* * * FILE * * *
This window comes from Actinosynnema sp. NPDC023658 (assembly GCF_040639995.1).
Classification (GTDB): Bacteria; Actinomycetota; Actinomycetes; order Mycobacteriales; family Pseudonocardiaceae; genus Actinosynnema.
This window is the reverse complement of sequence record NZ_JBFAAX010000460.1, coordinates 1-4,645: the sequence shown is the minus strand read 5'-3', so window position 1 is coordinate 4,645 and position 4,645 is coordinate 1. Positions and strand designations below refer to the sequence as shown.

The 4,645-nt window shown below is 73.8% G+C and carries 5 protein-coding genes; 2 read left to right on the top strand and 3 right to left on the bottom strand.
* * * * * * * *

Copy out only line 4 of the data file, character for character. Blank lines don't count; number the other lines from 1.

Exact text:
The 4,645-nt window shown below is 73.8% G+C and carries 5 protein-coding genes; 2 read left to right on the top strand and 3 right to left on the bottom strand.